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‘The Way Way Back,’ a superb coming-of-age film, demands your attention

This film publicity image released by Fox Searchlight shows from left Rob Corddry AmandPeet Liam James Toni Collette Steve Carell

This film publicity image released by Fox Searchlight shows, from left, Rob Corddry, Amanda Peet, Liam James, Toni Collette and Steve Carell in a scene from "The Way Way Back." (AP Photo/Fox Searchlight, Claire Folger) ORG XMIT: NYET518

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Duncan Liam James

Trent Steve Carell

Owen Sam Rockwell

Susanna AnnaSophia Robb

Pam Toni Collette

Joan Amanda Peet

Fox Searchlight presents a film written and directed by Nat Faxon and Jim Rash. Running time: 103 minutes. Rated PG-13 (for thematic elements, language, some sexual content and brief drug material). Opening Friday at Landmark Century.

Updated: August 6, 2013 6:05AM

You don’t need to have been a shy teenage boy forced to spend the summer with his single mom’s jerk of an overbearing, hypocritical boyfriend at his family’s longtime beach house to appreciate Nat Faxon and Jim Rash’s absolutely superb coming-of-age film “The Way Way Back.”

But if you were, it probably would add another layer of understanding for those who have suffered through that kind of relationship.

While I was fortunate enough never to have a potential stepfather thrust into my life, as is the case with Liam James’ Duncan character in “The Way Way Back,” I certainly can empathize that 14-year-old’s frustration, humiliation and sense of being lost in a place he truly despises.

The name of the summer house, nestled in an East Coast beach community, is “The Riptide,” certainly an ironically chosen moniker for the potentially dangerous and life-changing moves that occur within it.

Duncan is ferried to that externally charming seasonal neighborhood by Trent, played by Steve Carell in one of his most deliciously unpleasant roles. From the film’s opening scene, where we only see Carell’s hard glances reflected in the rear-view mirror of his vintage station wagon, it’s immediately established that Trent is a grade-A SOB, someone I’d call a real “rick” (and add a “p” to the front of that word). That is made obvious during that opening car trip when he badgers Duncan into rating himself “on a scale of one to 10.” Not really wanting to participate, Duncan thinks he can satisfy Trent by giving himself a 6 — of course he’s crushed when Trent dubs him a 3.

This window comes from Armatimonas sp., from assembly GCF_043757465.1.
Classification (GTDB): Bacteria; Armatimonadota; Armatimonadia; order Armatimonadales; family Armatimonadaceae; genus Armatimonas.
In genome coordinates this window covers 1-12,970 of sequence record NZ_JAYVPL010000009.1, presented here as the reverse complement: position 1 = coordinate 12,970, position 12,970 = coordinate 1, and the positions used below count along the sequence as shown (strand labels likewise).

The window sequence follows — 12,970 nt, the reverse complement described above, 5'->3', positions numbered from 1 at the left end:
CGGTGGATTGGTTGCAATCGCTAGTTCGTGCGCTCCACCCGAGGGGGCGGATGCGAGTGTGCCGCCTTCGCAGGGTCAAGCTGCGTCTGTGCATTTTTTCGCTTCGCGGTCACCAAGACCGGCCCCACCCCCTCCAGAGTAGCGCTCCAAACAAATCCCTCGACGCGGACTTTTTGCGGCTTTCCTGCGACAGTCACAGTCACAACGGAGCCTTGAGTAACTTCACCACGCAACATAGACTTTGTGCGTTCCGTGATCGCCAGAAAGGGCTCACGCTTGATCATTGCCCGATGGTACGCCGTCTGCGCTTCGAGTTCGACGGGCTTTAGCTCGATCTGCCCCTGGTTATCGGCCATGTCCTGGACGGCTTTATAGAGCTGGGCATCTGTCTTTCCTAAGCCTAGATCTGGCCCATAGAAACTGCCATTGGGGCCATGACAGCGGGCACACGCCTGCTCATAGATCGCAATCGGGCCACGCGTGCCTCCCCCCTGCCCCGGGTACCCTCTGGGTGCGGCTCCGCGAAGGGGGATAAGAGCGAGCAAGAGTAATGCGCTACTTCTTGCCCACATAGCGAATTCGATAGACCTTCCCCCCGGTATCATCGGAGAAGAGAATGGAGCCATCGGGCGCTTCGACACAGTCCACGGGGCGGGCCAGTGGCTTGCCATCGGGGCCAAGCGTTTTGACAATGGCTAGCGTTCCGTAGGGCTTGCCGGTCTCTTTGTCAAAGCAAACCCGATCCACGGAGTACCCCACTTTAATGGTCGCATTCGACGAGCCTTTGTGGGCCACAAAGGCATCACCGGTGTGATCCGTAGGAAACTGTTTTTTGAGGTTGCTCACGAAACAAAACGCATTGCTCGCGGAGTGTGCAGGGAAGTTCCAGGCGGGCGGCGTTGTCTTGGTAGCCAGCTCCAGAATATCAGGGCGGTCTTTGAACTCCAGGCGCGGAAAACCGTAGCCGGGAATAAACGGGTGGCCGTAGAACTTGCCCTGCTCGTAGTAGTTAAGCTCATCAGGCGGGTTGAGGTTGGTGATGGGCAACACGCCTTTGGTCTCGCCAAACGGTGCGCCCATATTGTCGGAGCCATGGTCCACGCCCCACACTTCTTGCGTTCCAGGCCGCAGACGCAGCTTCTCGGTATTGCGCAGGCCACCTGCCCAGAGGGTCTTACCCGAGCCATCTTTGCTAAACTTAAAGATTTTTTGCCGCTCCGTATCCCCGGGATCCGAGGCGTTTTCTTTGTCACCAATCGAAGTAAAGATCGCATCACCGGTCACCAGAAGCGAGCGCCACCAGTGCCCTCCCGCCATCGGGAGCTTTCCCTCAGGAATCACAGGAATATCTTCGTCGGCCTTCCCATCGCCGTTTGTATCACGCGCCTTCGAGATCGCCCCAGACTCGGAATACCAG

Trent is clearly focused on forcing Duncan and his mom, Pam (played with perfect subtlety by Toni Collette), to merge as a family with him and his own daughter, Steph (Zoe Levin).

From the get-go, we regard all of this through Duncan’s insightful, if insecure point of view. He’s desperately sad that his never-seen father has left his mom and moved off to San Diego with a much younger new woman. Duncan can’t understand why he’s forced to spend his summer break with this awful man when he would prefer to be out in California with his father.

The answer to that will come later in the movie and needn’t be revealed here, but it’s that yearning for escape from Trent’s party-central beach house that leads Duncan to hop on a discarded girl’s bike and seek something else.

That “something else” is a nearby water park, run by Owen (Sam Rockwell), a guy whose laidback “management style” is somewhere between “casual” and “non-existent.”

The relationship that develops between Owen and Duncan is truly the crux of what makes “The Way Way Back” so special. Owen uses his joke-cracking, nonchalant attitude to break down Duncan’s incredible lack of self-worth and crash through the shell that has kept this obviously great kid so lonely and unhappy.

Duncan ends up secretly working at the Water Wizz park as Owen’s gofer and general cleanup guy, but in the process, he finds himself and makes a bunch of new friends with the park employees (including funny characters Faxon and Rash wrote in for themselves).

A big part of what makes this movie work so well are its crisp, zinger-filled script and the strong cast. Of course, Liam James provides the strong foundation that anchors the rest of the film’s excellent elements.

Perfectly cast as Duncan, this young Canadian actor has a true gift; he can communicate a litany of emotions just by a quick glance or a single word of dialogue.

He’s matched by Carell and Collette, as well as by Allison Janney in an absolutely hilarious (yet poignant) performance as the boozy, bossy yet terribly needy next-door neighbor and party-hearty neighbors played by Rob Corddry and Amanda Peet. Maya Rudolph also is wonderful and nurturing as Owen’s assistant, who obviously is in love with him despite his annoying lack of a work ethic. And AnnaSophia Robb adds just the perfect touch as Duncan’s gorgeous young neighbor, who is also struggling, in a somewhat different way, with many of the same issues of loss.

Co-writers/directors Faxon and Rash have created a little gem of a film. Without question, “The Way Way Back” is the best coming-of-age movie of the summer and should be seen by audiences of all ages. Packaged in a wonderfully entertaining way, its many lessons about how to treat people and respect differences are right up there on the screen.

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